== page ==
Nocembo is a Care Worker in the community of Sthobela A, South Africa. She reflects on what it means to be a Care Worker:
“When I was visited by Ma Anita (a member of the local Hands at Work team in Oshoek), she shared about the heart of Christ and what it means to care for those in need. After her visit, I felt a stirring in me to go and visit the Care Point where my siblings were attending. I felt Jesus saying that this is how He wanted to use me, as broken and poor as I am. I like how as Care Workers, we care for one another, along with the local Hands at Work team in Oshoek. I know that I am not alone anymore; I have my prayer family now. I see how our children’s lives are changing before our eyes and to see God’s hand in that is really encouraging for me. Besides, who wouldn’t like going on Holy Home Visits and spending time with the grandmothers of our children?”
“I pray that the eyes of your heart may be enlightened in order that you may know the hope to which he has called you, the riches of his glorious inheritance in his holy people” – Ephesians 1:18
As we begin 40 Days of Prayer together, watch the story of Nonchle a 14-year-old girl living in the community of Sthobela in South Africa. How can you make her story personal to you? Remember that we make it personal because Jesus made it personal with us first. As we head into these next 40 Days, ask God to deepen your relationship with Him and ask what He desires to teach you through the life of Nonchle allowing Him to transform your heart, body and mind as you intercede on behalf of Africa’s most vulnerable children and Hands at Work.
14-year-old Nonhle lives with her grandmother and younger brother Clement in the community of Sthobela, South Africa. Learn more about Nonhle’s story throughout 40 Days of Prayer
"Growing up in the community of Sthobela, through the example of the Care Workers, I learned what it means to care for others and I realised that this is what God wanted for me regardless of my age. George Snyman and Xolani Mkwakwa (African Volunteer, South Africa) spent time visiting and talking to me about the love of Jesus. They encouraged me to connect with other youth and children in other communities who have grown up in a similar situation as me, to help rebuild the brokenness in our communities.”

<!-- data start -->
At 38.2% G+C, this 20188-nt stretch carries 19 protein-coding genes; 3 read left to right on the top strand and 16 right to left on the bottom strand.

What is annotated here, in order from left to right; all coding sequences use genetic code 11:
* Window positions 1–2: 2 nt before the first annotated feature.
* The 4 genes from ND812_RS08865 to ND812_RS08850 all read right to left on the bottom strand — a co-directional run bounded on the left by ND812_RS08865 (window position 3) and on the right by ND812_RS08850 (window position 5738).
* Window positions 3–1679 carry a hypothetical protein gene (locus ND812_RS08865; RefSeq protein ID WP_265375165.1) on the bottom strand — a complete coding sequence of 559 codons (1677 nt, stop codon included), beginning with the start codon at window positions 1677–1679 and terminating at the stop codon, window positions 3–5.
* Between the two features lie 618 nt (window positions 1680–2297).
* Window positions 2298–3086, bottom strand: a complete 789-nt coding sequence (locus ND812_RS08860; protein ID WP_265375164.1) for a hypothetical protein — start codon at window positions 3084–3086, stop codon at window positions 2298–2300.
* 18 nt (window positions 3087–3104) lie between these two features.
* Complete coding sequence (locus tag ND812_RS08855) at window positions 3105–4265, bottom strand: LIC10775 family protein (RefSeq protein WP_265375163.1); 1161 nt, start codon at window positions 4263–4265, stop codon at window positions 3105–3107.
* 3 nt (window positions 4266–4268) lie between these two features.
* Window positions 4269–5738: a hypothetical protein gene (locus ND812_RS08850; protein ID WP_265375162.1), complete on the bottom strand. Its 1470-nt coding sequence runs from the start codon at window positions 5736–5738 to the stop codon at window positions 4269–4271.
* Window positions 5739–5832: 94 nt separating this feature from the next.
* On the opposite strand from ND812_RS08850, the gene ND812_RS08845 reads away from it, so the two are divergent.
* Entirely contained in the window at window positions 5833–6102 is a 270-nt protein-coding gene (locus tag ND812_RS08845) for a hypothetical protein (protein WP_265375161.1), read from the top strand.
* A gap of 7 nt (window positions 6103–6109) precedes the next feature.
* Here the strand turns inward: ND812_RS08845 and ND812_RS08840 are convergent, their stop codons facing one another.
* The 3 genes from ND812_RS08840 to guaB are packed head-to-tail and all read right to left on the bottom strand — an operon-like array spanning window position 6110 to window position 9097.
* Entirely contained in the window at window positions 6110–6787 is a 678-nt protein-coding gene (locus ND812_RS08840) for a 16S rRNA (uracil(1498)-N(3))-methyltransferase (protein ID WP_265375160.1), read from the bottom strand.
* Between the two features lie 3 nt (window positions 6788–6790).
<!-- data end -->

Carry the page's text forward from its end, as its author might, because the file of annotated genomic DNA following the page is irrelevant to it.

Today, Sifso is helping to rebuild the brokenness as a member of the Hands at Work local office team in Oshoek, South Africa.
“The children were reminded that God made each and every one of them and they are seen as good in his eyes. Every child and care worker had the opportunity to create a visible reminder that the author of all life loves them and knows them intimately by name.”
Corrin Chow, member of the Ridgewood Team from the US, reflects on the Life centre painting project that they participated in alongside the Care Workers and the children in the community of Sthobela in South Africa.
“On one of our Holy Home Visits, we went to visit a grandmother who is living on the border of Swaziland. She has minimal contact with her daughters, many times seeing them only when they come to leave their children in her care. As she has not reached pension age, she is unable to receive government support, making it increasingly challenging to support her and her grandchildren. When we arrived at her home, no one was there. As we sat and waited, I was impressed by the Care Workers’ patience and willingness to wait for the family to come home. As I waited, the Lord reminded me of Nehemiah 9:17 - “…but You are a God ready to pardon, gracious and merciful, slow to anger, and of great steadfast love; and You did not forsake them.” As I reflected upon God’s love, a question came to my mind: how is God’s love daily demonstrated to all of us? The answer came to me very clearly, that it is in His willingness to be with us in our good days and in our bad days, whether we acknowledge Him or not. He is not discouraged by our ignorance or waywardness. In truth, He chooses to love us steadfastly. In His long suffering, He waits for us to come into the knowledge of Him. Although the grandmother did not come home, I experienced an encounter of God’s love while we loved.”